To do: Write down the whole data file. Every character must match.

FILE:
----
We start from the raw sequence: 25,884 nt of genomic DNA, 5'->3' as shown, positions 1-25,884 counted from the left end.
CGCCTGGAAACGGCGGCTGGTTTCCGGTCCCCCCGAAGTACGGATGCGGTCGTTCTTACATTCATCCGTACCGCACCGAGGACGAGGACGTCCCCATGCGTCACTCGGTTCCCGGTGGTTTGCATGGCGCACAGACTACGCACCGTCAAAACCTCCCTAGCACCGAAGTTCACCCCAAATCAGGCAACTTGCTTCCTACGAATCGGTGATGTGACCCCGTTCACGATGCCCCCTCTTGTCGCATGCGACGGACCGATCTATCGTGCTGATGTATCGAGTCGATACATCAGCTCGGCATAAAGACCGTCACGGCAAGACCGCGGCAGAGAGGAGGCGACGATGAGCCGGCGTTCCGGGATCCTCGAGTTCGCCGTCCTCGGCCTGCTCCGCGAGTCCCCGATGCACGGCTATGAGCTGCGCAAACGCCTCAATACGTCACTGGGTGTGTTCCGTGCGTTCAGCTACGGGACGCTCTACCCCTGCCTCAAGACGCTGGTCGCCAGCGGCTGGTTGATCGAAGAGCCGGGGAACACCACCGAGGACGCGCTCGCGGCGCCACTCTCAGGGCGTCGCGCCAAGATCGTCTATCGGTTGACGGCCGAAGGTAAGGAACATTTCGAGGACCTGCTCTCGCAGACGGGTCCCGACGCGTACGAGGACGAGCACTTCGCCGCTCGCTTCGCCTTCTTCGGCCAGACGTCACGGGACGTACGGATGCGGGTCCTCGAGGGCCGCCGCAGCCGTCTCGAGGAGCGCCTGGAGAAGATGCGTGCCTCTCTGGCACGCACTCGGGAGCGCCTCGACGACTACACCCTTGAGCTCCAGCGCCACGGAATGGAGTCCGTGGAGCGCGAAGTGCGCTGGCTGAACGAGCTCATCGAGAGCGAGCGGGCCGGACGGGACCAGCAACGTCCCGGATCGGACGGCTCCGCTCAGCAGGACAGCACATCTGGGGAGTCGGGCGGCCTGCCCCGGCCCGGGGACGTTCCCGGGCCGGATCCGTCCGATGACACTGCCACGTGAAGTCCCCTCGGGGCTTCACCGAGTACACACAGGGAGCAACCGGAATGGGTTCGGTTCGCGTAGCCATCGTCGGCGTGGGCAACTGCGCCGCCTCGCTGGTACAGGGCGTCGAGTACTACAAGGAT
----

We start from the raw sequence: 25,884 nt of genomic DNA, 5'->3' as shown, positions 1-25,884 counted from the left end.
CGCCTGGAAACGGCGGCTGGTTTCCGGTCCCCCCGAAGTACGGATGCGGTCGTTCTTACATTCATCCGTACCGCACCGAGGACGAGGACGTCCCCATGCGTCACTCGGTTCCCGGTGGTTTGCATGGCGCACAGACTACGCACCGTCAAAACCTCCCTAGCACCGAAGTTCACCCCAAATCAGGCAACTTGCTTCCTACGAATCGGTGATGTGACCCCGTTCACGATGCCCCCTCTTGTCGCATGCGACGGACCGATCTATCGTGCTGATGTATCGAGTCGATACATCAGCTCGGCATAAAGACCGTCACGGCAAGACCGCGGCAGAGAGGAGGCGACGATGAGCCGGCGTTCCGGGATCCTCGAGTTCGCCGTCCTCGGCCTGCTCCGCGAGTCCCCGATGCACGGCTATGAGCTGCGCAAACGCCTCAATACGTCACTGGGTGTGTTCCGTGCGTTCAGCTACGGGACGCTCTACCCCTGCCTCAAGACGCTGGTCGCCAGCGGCTGGTTGATCGAAGAGCCGGGGAACACCACCGAGGACGCGCTCGCGGCGCCACTCTCAGGGCGTCGCGCCAAGATCGTCTATCGGTTGACGGCCGAAGGTAAGGAACATTTCGAGGACCTGCTCTCGCAGACGGGTCCCGACGCGTACGAGGACGAGCACTTCGCCGCTCGCTTCGCCTTCTTCGGCCAGACGTCACGGGACGTACGGATGCGGGTCCTCGAGGGCCGCCGCAGCCGTCTCGAGGAGCGCCTGGAGAAGATGCGTGCCTCTCTGGCACGCACTCGGGAGCGCCTCGACGACTACACCCTTGAGCTCCAGCGCCACGGAATGGAGTCCGTGGAGCGCGAAGTGCGCTGGCTGAACGAGCTCATCGAGAGCGAGCGGGCCGGACGGGACCAGCAACGTCCCGGATCGGACGGCTCCGCTCAGCAGGACAGCACATCTGGGGAGTCGGGCGGCCTGCCCCGGCCCGGGGACGTTCCCGGGCCGGATCCGTCCGATGACACTGCCACGTGAAGTCCCCTCGGGGCTTCACCGAGTACACACAGGGAGCAACCGGAATGGGTTCGGTTCGCGTAGCCATCGTCGGCGTGGGCAACTGCGCCGCCTCGCTGGTACAGGGCGTCGAGTACTACAAGGAT